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Showing 1-10 of 14 posts in this discussion
Initial post: Sep 3, 2011 4:29:46 AM PDT
Crap! The publishers are doing this to all my favorite series. I don't think it's just the authors. Too many to be a coincidence. Plus, I see the same pattern on TV. It's the old "leave them hanging so they come back for more" scenario. Personally, I buy a tiny, teeny fraction of the books I used to - just not worth my hard earned money. I no longer have a problem waiting for them to reach the library or used book store. Where once I was too impatient to wait and would spend money instead, now I prefer to wait and save my money. Too bad for the publishers and the authors, because I used to buy a LOT of books. I mean it was my largest expense outside basic necessities, like food and rent. And it's not just because of the serial thing (although that is a real biggie for me) that I stopped buying so much. It's also that as the series go on, they get really, really stale, rather boring and completely unexciting. As much as I love reading about the same or similar characters, in the same 'world' - I think it's like sugar - too much is really bad for you even if it does taste good. I think forcing the authors to write on and on about the same worlds, the same "people" makes THEM uninspired. Or maybe my friend is wright - when an author is very popular and the demand for more books great, the publishers hire ghost writers. Additionally, with computers and better editing software, they hire less and less editors. So the ones they have are overworked and cannot give each book the attention it needs. That would also explain all the misspellings and grammatical errors in books these days. A computer just isn't up to doing the job of a smart human yet.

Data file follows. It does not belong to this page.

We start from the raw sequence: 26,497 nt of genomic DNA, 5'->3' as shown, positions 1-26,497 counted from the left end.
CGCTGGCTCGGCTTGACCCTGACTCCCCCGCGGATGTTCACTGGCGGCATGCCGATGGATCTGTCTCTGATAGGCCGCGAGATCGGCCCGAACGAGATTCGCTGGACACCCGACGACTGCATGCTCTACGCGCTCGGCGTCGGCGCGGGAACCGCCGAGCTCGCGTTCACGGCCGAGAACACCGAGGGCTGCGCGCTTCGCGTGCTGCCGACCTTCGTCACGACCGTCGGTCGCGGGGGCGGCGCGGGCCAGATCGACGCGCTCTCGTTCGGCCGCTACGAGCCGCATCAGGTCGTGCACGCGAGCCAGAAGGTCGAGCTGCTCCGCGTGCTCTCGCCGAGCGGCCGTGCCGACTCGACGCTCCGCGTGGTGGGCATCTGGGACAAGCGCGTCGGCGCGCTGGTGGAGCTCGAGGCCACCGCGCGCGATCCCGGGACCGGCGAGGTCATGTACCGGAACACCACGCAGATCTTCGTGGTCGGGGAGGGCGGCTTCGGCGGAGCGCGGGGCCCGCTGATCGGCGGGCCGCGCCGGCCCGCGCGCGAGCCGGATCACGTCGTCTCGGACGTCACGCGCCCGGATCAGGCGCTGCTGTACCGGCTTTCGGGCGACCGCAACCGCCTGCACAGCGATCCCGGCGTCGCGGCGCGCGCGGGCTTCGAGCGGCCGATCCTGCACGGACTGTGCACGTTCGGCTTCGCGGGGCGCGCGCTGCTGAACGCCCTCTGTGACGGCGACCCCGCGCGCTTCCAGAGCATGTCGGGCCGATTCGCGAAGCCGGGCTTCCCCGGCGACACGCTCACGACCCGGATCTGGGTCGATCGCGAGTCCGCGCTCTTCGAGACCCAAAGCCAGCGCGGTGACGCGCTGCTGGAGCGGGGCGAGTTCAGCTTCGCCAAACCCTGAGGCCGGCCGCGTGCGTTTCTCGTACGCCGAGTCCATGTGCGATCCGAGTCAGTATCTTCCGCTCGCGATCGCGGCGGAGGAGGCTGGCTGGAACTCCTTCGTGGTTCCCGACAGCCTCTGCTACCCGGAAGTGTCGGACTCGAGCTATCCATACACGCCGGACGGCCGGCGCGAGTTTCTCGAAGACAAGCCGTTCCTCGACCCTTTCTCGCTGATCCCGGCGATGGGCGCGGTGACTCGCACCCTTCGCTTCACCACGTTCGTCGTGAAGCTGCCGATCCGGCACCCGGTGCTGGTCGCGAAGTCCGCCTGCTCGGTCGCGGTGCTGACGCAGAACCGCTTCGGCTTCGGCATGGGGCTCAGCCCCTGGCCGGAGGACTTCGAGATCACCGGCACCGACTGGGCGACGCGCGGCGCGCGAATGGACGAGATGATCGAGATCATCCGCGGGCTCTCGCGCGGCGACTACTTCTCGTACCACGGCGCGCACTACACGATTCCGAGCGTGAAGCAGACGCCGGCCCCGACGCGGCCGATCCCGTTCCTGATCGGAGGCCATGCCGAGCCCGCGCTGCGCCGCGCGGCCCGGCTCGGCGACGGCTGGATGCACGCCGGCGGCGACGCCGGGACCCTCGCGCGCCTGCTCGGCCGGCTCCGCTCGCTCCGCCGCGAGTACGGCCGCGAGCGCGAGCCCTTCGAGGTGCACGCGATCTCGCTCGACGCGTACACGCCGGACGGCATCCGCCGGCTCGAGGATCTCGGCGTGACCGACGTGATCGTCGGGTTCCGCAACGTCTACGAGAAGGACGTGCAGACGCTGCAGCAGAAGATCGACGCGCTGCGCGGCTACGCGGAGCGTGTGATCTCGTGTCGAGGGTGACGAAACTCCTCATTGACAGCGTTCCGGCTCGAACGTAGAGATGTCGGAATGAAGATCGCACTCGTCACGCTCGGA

Posted on Sep 3, 2011 11:52:15 AM PDT
Patricia Piascik says:
I just finished reading this book and felt that it was a clumsy ending. I felt that it wasn't quite complete.
Posted on Sep 4, 2011 9:26:05 AM PDT
Totally agree with this review and the comments. It felt like this book was just "filler" and "set up" for the next series. No real attention was paid to the story or developing the characters. Perhaps just the plot was set up by the author, and the rest was filled in by an office intern?